By U.S. Army Sgt. Chad MenegayJanuary 26, 2011
BAGHDAD - As the Iraqi Army continues to train while fighting an insurgency, battle tested Soldiers are relocated away from the fight in order to perfect their skills and ensure success in battle.
Soldiers with 2nd Company, Commando Battalion, 11th Iraqi Army Division based out of Joint Security Station Old Ministry of Defense in Baghdad, conducted urban training operations at Camp Taji in late December.
During the exercise's final training event, the commandos conducted a live-fire, building-clearance exercise with guidance from United States Forces-Iraq Soldiers. The live-fire exercise served as the culminating event for an 18-day Counter-Terrorism Course.
Soldiers from the U.S. Army's Company B, 1st Battalion, 18th Infantry Regiment advised the Iraqi commandos by providing instruction in room clearing, urban tactics and fire team exercises.
The live-fire exercises instill confidence in the Iraqi Soldiers, and helps to prove what they can do, said U.S. Army Capt. Eric C. Smith, commander of Co. B, 1st Bn., 18th Inf. Regt.
A number of Iraqi Army Soldiers sign up for service, go through a brief basic training and go straight into counter-insurgency operations, said Smith a native of Milwaukee.
"It's brutal," he said. "A lot of these guys have watched their friends die; they've fought for years. They don't get a chance to go home sometimes because the mission calls. This is a vote of confidence to them that, yes, there is light at the end of the tunnel, that they are capable of doing room clearing."
Iraqi Army Sgt. Amir Ali Hammad of 2nd Company, Commando Battalion, 11th Iraqi Army Division was shot three times during a 2007 terrorist attack in Ramadi. However, this has not diminished his desire to serve his country as he continues to fight the insurgency.
"I will continue to rebuild Iraq, until my last breath I will always keep fighting," Amir said. "There are a lot of people who need protection. We'll follow the insurgents everywhere they go."
The 11th uses its commandos as a maneuver strike element to seize high-value targets, such as individuals or weapons caches.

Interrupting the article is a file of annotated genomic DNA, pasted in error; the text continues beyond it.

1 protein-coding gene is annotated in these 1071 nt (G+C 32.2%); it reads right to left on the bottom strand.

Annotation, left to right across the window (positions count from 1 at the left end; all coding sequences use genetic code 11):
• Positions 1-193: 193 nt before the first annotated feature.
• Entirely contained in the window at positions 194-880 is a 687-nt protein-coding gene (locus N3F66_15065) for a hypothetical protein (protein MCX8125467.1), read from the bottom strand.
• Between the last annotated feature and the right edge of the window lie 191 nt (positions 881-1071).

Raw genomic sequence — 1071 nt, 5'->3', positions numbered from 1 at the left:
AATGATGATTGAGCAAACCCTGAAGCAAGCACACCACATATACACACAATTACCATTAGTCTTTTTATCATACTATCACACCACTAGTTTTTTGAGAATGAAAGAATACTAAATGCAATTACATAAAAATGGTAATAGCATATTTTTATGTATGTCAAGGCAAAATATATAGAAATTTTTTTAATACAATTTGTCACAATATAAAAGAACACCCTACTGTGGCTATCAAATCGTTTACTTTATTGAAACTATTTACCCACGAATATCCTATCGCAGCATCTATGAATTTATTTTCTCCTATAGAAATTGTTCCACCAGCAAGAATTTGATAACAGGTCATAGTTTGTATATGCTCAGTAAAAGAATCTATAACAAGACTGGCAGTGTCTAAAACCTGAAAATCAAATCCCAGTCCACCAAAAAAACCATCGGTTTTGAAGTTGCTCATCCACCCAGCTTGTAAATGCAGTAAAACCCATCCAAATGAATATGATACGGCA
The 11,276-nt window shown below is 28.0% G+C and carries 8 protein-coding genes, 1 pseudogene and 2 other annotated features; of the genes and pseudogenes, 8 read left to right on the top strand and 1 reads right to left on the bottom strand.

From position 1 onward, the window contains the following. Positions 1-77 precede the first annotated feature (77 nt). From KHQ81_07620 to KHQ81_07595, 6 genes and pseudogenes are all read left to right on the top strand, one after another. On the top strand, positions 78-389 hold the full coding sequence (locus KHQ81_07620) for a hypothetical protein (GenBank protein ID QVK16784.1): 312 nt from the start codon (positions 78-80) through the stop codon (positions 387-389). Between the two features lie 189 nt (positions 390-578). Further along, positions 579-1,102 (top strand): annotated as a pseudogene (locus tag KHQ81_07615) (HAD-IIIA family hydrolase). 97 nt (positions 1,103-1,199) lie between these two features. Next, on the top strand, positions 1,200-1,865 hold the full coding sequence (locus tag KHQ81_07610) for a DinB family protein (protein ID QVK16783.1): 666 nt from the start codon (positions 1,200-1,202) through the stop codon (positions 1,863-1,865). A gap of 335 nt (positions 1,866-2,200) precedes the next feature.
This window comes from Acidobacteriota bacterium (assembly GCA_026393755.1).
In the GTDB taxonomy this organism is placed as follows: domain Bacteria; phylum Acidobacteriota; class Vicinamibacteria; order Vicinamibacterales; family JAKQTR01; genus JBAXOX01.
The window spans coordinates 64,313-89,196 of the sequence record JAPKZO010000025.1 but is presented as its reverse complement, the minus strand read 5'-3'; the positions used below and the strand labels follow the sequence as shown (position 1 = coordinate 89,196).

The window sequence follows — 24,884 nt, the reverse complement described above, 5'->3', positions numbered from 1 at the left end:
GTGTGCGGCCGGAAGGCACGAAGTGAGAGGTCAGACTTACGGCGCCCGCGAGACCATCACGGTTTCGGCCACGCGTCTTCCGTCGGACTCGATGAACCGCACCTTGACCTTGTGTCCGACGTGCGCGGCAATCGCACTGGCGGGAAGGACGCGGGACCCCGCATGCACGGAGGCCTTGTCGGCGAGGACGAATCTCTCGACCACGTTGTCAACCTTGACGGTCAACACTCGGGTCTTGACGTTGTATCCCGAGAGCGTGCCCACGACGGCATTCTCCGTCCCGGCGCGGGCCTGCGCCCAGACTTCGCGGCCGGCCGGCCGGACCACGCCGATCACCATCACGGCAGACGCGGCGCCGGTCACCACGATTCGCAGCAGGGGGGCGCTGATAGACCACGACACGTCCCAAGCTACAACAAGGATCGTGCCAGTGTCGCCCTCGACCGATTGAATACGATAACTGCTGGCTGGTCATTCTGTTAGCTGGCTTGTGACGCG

The Iraqi Army is focused on conducting pinpoint surgical operations, Smith said.
"If you don't have fire teams that are competent and you don't have squads that are competent, then you don't have the ability to project force inside a volatile area," Smith said.
While working with the Iraqi Army commandos, the 1-18th'focus is to provide a training foundation from which Iraqi Army leaders can work from in the future.
"They know a lot about combat. This unit was capable of clearing or seizing a target before we began training, but we're providing them a framework in which they understand what it means to train," Smith said. "This is how we do this, building blocks first. We work through marksmanship, short range marksmanship, room clearing at the fire team level, hallways, stairwells, and then you graduate to squad level, and then you start throwing little things in like enemy personnel searches."
The live-fire shoot house exercise is very important to the Commando Battalion's mission, Amir said.
The mission is to defend Iraq from evil against all terrorists, capture them and get them to the judge, said Iraqi Army Sgt. Hasan Ali Ashour, an instructor with 2nd Company, Commando Battalion, 11th Iraqi Army Division.
"Terrorists destroy any neighborhood they go to," Hasan said. "A lot of families have been hurt and displaced. The important thing is to provide for the security and safety of local nationals. When we provide the security and safety for people, then they will start working with us."
Soldiers of the 11th Commandos said that they are like a family, even though they come from different backgrounds from different parts of Iraq.
"Even if we are from different provinces, when we're working as a team, we're all one," Hasan said. "Our team is an example to other people in Iraq of how people can come together for the betterment of our country; we're working as one to rebuild Iraq. We defend our country. We will continue fighting for the Iraqi people, because Iraq is in our blood."
Editor's note: Menegay is a member of the Ohio Army National Guard's 196th Mobile Public Affairs Detachment attached to the U.S. Forces-Iraq Deputy Commanding General for Advising and Training Public Affairs Office.